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    5 Lifesaving Tests for Women

    WebMD ranks the top five lifesaving health tests every woman needs.

    No. 2 The Power of the Pap Test

    Starting three years after becoming sexually active or by age 21, whichever comes first, women need an annual Pap test to detect any abnormal cell changes that could lead to cervical cancer. During a Pap test, a small sample of cells from the surface of the cervix is taken and examined for abnormalities that may indicate cancer or changes that could lead to cancer.

    The American Cancer Society (ACS) recommends that the Pap test be done annually until age 30. After 30, if a healthy woman has had three completely normal Pap tests in a row, she can have a Pap test every two to three years (but should still see a gynecologist every year for an exam). Cervical cancer was once the leading cause of death for women in the U.S., but the widespread use of the Pap test has significantly decreased deaths from this cancer.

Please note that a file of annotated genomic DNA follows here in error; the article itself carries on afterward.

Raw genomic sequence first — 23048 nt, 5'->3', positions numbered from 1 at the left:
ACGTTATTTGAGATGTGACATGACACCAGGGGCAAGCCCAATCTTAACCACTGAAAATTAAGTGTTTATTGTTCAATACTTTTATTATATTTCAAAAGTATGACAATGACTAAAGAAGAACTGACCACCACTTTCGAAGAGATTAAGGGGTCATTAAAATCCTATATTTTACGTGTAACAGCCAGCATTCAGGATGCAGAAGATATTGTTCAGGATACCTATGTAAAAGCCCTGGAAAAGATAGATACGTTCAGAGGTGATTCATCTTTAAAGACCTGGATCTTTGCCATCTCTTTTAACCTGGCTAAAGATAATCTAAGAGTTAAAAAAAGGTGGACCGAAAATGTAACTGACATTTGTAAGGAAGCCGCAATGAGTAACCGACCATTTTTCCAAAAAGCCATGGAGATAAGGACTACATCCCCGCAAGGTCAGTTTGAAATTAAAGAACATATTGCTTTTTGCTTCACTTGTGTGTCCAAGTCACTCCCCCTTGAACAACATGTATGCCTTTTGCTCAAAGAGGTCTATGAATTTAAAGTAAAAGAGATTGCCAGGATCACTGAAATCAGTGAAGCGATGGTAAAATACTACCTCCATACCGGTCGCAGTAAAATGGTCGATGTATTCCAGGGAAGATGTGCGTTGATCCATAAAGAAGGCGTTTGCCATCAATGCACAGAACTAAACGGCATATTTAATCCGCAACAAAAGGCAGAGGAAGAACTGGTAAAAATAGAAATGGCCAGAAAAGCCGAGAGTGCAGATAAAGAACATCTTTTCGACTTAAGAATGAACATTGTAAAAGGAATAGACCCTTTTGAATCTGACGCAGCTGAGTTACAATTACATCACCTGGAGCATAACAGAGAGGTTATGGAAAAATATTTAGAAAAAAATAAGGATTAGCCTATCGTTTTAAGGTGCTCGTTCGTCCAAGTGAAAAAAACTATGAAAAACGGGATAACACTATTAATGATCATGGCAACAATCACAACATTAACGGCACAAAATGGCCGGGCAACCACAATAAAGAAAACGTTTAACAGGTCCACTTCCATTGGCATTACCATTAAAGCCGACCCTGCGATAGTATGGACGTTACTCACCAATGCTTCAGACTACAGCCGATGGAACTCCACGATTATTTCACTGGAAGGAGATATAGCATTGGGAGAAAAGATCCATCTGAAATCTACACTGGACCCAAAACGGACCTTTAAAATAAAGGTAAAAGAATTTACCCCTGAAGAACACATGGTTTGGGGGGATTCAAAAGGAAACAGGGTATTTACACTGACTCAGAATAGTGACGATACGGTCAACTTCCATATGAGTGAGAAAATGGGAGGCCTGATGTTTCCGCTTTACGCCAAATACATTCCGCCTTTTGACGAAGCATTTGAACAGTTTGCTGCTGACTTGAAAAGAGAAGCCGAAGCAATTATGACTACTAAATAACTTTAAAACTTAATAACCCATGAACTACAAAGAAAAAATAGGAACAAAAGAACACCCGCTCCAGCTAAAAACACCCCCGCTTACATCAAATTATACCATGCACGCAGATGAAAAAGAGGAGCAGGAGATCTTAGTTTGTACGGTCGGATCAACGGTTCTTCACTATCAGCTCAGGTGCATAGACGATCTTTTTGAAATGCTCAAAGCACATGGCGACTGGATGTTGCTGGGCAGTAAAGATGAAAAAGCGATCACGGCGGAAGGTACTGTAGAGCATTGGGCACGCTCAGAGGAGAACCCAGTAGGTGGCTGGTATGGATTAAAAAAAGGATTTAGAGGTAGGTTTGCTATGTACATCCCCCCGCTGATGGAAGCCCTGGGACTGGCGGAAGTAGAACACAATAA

But there's more. A human papillomavirus (HPV) test may be done as follow-up to an abnormal Pap test, says Phyllis Greenberger, MSW, president and CEO of the Society for Women's Health Research based in Washington, D.C. HPV is a common sexually transmitted infection that is the main cause of cervical cancer. An HPV test can help determine whether one or more high-risk types of HPV caused the abnormal Pap test result.

    "If you are younger than 30, it's recommended you have the HPV test if your Pap smear test detects abnormal cells or is unclear, and if you are 30 or older, experts recommend you have the HPV test at the same time as your Pap test," she says.

    There is also an HPV vaccine, Gardasil, to help prevent cervical cancer. The CDC recommends the vaccine for 11- and 12-year-old girls, but it can be given as young as age 9. The HPV vaccine is also recommended for girls and women aged 13 to 26 who have not been previously vaccinated or did not receive the complete vaccine series. Recent research suggests that Gardasil offers protection against viruses that cause 90% of cervical cancers.

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